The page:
A-LP hits the silver screen

The fight for the Animas-La Plata project has landed on the silver screen. Eight years in the making, the documentary, “Cowboys, Indians & Lawyers,” has been completed and will premiere at the Durango Independent Film Festival in early March.

Filmmaker and former Durangoan Julia Dengel started production on the film on her own, using only a camcorder and a passion for the water project just southwest of downtown Durango. Eventually the story and Dengel’s approach attracted the interest of PBS, and the film was funded by the Corporation for Public Broadcasting through the Independent Television Service. 

“Cowboys, Indians & Lawyers” is an intimate portrait of the clash between old West and new, as they struggle over the fate of the free-flowing Animas River. Dengel, an expatriate New Yorker, became obsessed with A-LP when she moved to Durango and found the headlines dominated by this huge project.

“Coming from New York City, I found in A-LP a counter-intuitive mix of everything Western: Indian tribes, a dry landscape, farmers, developers, politicians, river runners,” Dengel said. “But the lines were drawn in ways I wouldn’t expect. I wanted to find out who and what forces were behind this massively ambitious plan to funnel a natural river into economic ventures.”

Dengel added that one of the most interesting things about the A-LP story is reversal of fortune. The film relates the story of A-LP proponent, the Southern Ute Indian Tribe, which was nearly wiped out at the turn of the century but is now one of the West’s major financial players

“In an interesting reversal, the Southern Ute Tribe is no longer drowned in the wake of market forces but is instead riding atop the next wave,” Dengel said. “They have managed to become a major force in energy and real estate development – an amazing accomplishment for a tribe nearly extinguished 100 years ago – and they now find themselves not fighting development interests and the government, but allied with the major industries of our time.”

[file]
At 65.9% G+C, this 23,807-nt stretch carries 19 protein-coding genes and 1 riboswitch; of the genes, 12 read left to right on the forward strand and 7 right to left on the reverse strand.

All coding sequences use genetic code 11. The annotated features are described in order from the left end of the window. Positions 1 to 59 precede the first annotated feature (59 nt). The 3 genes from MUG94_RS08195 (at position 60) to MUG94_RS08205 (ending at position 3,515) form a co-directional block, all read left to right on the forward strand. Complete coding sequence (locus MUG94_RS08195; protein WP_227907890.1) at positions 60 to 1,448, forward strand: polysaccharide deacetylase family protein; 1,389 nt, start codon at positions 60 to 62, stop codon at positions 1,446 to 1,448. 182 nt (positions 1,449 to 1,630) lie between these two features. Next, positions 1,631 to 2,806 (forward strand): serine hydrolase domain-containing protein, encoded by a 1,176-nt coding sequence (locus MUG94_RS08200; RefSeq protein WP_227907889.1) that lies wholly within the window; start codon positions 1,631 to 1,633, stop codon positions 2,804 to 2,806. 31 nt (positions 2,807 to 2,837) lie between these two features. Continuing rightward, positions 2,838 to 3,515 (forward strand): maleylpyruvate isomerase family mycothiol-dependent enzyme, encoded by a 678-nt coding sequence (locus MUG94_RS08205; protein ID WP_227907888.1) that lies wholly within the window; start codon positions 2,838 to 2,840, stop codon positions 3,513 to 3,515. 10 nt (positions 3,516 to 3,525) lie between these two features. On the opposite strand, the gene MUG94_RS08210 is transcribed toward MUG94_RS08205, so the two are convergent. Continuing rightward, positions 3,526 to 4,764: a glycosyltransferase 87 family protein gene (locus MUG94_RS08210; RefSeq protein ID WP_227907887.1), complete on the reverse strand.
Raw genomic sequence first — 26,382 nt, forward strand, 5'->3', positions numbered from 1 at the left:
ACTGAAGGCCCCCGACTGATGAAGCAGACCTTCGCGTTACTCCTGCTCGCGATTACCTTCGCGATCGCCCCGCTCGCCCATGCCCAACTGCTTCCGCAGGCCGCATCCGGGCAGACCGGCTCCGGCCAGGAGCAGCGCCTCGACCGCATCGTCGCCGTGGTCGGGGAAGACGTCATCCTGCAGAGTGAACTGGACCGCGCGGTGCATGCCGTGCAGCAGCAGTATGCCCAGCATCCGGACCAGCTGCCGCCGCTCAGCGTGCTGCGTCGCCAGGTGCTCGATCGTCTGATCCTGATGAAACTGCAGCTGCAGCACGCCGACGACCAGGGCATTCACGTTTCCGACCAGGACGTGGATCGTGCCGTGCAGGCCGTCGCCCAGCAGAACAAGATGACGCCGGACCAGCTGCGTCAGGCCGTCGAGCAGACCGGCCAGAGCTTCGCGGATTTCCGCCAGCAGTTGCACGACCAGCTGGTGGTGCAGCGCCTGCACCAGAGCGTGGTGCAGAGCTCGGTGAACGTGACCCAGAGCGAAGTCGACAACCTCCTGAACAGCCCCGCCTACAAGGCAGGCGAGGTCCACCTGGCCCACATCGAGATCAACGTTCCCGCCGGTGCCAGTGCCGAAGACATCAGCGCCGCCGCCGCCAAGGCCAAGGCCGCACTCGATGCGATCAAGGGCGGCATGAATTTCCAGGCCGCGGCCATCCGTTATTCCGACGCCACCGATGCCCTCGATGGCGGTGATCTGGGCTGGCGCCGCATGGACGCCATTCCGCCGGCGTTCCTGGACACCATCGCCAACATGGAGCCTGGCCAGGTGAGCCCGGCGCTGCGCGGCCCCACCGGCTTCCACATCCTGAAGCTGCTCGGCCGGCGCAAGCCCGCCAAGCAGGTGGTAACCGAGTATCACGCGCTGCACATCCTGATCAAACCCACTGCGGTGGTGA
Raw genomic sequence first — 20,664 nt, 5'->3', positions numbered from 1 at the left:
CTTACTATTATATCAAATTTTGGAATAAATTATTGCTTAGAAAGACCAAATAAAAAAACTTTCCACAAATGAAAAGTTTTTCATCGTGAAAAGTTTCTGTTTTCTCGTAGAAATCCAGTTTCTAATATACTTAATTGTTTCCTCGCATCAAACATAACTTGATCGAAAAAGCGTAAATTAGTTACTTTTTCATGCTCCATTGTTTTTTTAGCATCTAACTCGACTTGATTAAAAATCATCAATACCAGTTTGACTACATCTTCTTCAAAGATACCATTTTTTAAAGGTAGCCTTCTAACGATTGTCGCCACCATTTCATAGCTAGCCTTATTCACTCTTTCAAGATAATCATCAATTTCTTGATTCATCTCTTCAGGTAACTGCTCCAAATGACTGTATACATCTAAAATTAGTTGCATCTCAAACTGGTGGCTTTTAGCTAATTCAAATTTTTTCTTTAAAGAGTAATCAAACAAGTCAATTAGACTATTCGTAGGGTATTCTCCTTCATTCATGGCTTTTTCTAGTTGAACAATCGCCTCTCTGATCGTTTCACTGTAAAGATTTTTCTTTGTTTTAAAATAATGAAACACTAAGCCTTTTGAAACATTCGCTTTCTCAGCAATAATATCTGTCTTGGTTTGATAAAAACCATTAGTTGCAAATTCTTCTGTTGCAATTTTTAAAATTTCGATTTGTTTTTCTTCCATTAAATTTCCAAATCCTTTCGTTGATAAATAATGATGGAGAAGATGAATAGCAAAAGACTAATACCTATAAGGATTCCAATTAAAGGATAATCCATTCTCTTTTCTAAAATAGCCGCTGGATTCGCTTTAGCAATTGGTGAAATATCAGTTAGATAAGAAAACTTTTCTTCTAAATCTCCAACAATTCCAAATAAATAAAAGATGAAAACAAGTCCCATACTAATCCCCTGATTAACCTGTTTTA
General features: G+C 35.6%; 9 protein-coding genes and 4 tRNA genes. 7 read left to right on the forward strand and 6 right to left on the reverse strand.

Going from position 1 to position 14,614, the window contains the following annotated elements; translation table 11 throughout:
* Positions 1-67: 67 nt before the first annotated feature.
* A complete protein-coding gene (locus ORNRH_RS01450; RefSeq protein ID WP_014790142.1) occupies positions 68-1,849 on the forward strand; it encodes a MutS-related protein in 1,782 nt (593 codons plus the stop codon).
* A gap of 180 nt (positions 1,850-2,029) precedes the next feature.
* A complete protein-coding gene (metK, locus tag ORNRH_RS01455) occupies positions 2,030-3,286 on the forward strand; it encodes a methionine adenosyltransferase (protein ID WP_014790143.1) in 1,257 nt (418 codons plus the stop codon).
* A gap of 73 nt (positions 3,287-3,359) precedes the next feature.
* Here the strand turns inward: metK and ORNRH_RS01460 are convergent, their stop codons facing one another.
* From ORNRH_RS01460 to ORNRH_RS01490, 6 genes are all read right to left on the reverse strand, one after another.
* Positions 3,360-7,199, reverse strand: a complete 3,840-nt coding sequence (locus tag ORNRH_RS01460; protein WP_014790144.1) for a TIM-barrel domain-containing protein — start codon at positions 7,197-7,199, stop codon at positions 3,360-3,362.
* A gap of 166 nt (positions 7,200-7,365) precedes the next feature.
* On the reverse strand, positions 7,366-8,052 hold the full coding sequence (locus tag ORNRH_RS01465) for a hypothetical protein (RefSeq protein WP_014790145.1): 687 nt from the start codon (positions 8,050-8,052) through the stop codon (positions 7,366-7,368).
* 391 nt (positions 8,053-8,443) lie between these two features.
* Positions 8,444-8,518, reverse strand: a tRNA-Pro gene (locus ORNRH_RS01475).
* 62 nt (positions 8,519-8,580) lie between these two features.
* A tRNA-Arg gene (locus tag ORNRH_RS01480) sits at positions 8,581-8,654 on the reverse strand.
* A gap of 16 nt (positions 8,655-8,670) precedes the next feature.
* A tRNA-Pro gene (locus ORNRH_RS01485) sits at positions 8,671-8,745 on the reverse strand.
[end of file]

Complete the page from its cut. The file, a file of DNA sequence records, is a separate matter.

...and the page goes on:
On the flip side, the agriculture community is riding a current low, according to the film. Dengel explained that the trend sadly reveals the plight of preservation.

“In a way, the farmers – whose ancestors once benefited from the taking of Indian land – are the ones being inundated by this next wave of development, forced to cede their land to gas wells and subdivisions,” she said. “The people history never seems to favor are those – Indian and non-Indian – who want to preserve nature.”

Dengel said she hopes that the picture will give an insider view of the people and relationships behind the long-standing fight surrounding A-LP. Beyond that, she said that she believes the battle over power and water provides an intimate portrait of American politics and modern Anglo-Indian relations.

The film will screen March 2 and 4 at the Durango Independent Film Festival. The festival runs March 1-5.

President proposes public lands sale

Public lands located near Durango may be going on the auction block. In line with President Bush’s 2007 budget, this week the Forest Service announced a White House plan to sell off about 200,000 acres of public land. The details were buried inside a Monday press release.

The release’s main focus was on how the proposed budget would fund Bush’s Healthy Forest Initiative.